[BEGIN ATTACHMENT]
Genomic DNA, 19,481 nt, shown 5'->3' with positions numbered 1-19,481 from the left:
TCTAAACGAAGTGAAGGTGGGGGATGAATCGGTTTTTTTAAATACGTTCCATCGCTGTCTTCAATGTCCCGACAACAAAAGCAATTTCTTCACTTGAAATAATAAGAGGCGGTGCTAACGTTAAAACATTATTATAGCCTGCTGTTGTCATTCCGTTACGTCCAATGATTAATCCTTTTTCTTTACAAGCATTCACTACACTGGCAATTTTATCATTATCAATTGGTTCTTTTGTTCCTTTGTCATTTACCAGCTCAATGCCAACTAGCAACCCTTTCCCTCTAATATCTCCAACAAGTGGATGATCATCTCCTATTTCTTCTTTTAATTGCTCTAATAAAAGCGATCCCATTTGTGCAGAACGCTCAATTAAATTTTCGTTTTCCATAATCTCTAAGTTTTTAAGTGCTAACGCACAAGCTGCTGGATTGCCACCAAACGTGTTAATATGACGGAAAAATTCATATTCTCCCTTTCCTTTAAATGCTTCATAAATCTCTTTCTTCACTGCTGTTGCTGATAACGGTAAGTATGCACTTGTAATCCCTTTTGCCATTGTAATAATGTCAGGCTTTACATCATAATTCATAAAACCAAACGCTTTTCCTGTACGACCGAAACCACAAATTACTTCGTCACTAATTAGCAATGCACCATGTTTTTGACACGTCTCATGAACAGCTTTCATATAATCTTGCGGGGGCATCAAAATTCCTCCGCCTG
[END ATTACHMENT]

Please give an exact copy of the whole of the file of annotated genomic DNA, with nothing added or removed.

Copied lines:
Genomic DNA, 19,481 nt, shown 5'->3' with positions numbered 1-19,481 from the left:
TCTAAACGAAGTGAAGGTGGGGGATGAATCGGTTTTTTTAAATACGTTCCATCGCTGTCTTCAATGTCCCGACAACAAAAGCAATTTCTTCACTTGAAATAATAAGAGGCGGTGCTAACGTTAAAACATTATTATAGCCTGCTGTTGTCATTCCGTTACGTCCAATGATTAATCCTTTTTCTTTACAAGCATTCACTACACTGGCAATTTTATCATTATCAATTGGTTCTTTTGTTCCTTTGTCATTTACCAGCTCAATGCCAACTAGCAACCCTTTCCCTCTAATATCTCCAACAAGTGGATGATCATCTCCTATTTCTTCTTTTAATTGCTCTAATAAAAGCGATCCCATTTGTGCAGAACGCTCAATTAAATTTTCGTTTTCCATAATCTCTAAGTTTTTAAGTGCTAACGCACAAGCTGCTGGATTGCCACCAAACGTGTTAATATGACGGAAAAATTCATATTCTCCCTTTCCTTTAAATGCTTCATAAATCTCTTTCTTCACTGCTGTTGCTGATAACGGTAAGTATGCACTTGTAATCCCTTTTGCCATTGTAATAATGTCAGGCTTTACATCATAATTCATAAAACCAAACGCTTTTCCTGTACGACCGAAACCACAAATTACTTCGTCACTAATTAGCAATGCACCATGTTTTTGACACGTCTCATGAACAGCTTTCATATAATCTTGCGGGGGCATCAAAATTCCTCCGCCTG